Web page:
It’s St. Patrick’s Day (or Patty’s Day as they say here) and the silly hats and green Guinness beads are out in drink-soaked force. No different from back home then, apart from the sweltering Thursday heat around Austin, that made much of the afternoon difficult to navigate. With Paddy’s Day in full swing by afternoon, venues were crushed with demand as party-hard Austinites swelled the SXSW venues. There were also set changes, time mixups and slot updates throughout the day which scuppered some of the gigs I attended. But… day two finished in spectacular reverence in a church on 8th Street East.
Austra @ Emos
Wow. Wow. WOW. Recent Domino signing Austra totally blew me away. A highly accomplished set of spectral dark electro delivered by a group of sexy people with glitter on their faces and hair in their eyes. The comparison between Katie Stelmanis’ bleating timbre and Fever Ray is even more obvious live and the Canadian seems to be drawing from some Scanadanavian well in the process, but who cares when the songs and the synchronised dancing is this good.
Key Track: ‘The Beat & The Pulse’:
Austra – Lose It
Tune-Yards @ Central Presbyterian Church
Stonkin’ yodelling, looping, African-influenced songs from Merrill Garber. Was she always this good? Within minutes of her set, she has the audience on their feet from the pews whooping and hollering like a real congregation. Jittery half-time drum beats and Garber’s looped yodel are the foundation for the brass duo to add some Afro-funk into the mix. ‘Bizness’ is predictably one of the highlights of the festival so far.
Key Track: ‘Bizness’:
Download: Tune-Yards – Bizness
Twin Shadow @ Central Presbyterian Church
As much as I try I cannot get into Twin Shadow’s album Forget. Live though, it’s a different proposition and it’s hard to imagine anyone not being swayed in some way by these ’80s-referencing synth pop songs. Twin Shadow had already established themselves as a class act here having just come off-stage playing to thousands before The Strokes down at Auditorium Shores. George Lewis Jr’s crooning deep baritone voice is a highlight. There’s also so ’80s Molly Ringwald style dancing in the aisles. In a church. Awesome. For their last song, the band are joined by debut album producer Chris Taylor of Grizzly Bear on ‘Forget’.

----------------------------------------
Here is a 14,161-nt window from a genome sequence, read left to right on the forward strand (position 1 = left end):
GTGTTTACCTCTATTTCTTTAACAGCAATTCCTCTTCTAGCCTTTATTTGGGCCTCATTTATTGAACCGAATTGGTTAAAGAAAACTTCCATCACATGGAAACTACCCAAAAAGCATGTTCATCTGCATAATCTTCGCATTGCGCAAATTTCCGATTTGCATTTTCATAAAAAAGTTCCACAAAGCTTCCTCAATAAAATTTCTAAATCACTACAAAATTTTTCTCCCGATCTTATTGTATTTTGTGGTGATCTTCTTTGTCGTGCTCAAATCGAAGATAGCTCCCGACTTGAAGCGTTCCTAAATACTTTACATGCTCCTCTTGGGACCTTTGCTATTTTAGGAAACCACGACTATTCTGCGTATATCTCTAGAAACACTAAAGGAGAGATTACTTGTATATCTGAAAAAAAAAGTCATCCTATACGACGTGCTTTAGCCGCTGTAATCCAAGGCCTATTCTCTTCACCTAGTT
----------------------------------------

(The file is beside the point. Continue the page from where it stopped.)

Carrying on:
James Blake @ Central Presbyterian Church
A church is really the perfect place to see James Blake. You know it will be hushed, easy on the ears and there’ll be seats (sore feet are becoming an issue after a week of walking around Austin). The setting is a perfect place for Blake’s minimal threadbare productions. Every drum hit, bass chord, guitar and synth note reverberates in the space. While it’s fascinating to watch Blake use autotune and pitch-shift effects to twist his voice into someone else’s entirely, there’s no doubt about the ability of his own throat. Featuring songs from his debut self-titled LP and the Klavierwerke EP, the set fell between soul, post-dubstep and ambient. Breaking down and building up again until echoes and fragments were left. Every instrument is considered and every note counts.
Lord Huron @ Flamingo Cantina
Out the backyard of this 6th Street bar, Lord Huron’s tropical indie-pop had a celebratory effect. Benji Schneider’s first two EPs as Lord Huron Into The Sun EP and Mighty EP released last year led to expectations of a hazy one-man solo show but this was much more direct. A full-band in “bashing-it-out” mode, it’s the closest we’ve come yet to live chillwave. Los Angeles via the Caribbean complete with steel pans, bright guitar tones and bongos.The samples of lapping shores might be a bit too much though…
Key Track: ‘Mighty’:
Download: Lord Huron – Mighty
Grouplove @ Lovejoys
They may look like a nitty gritty country band from down South but at least one of them is English and it’s the most-redneck looking one. Grouplove’s set at I Guess I’m Floating’s day party was countrified indie played by a highly energetic bunch. At times, most of the time this band look like they are about to start a fight with the rest of the bar but instead they put their energies into hammering their instruments as hard as they can and singing as loud as possible The album will make or break ’em.
Key Track: ‘Colours’:
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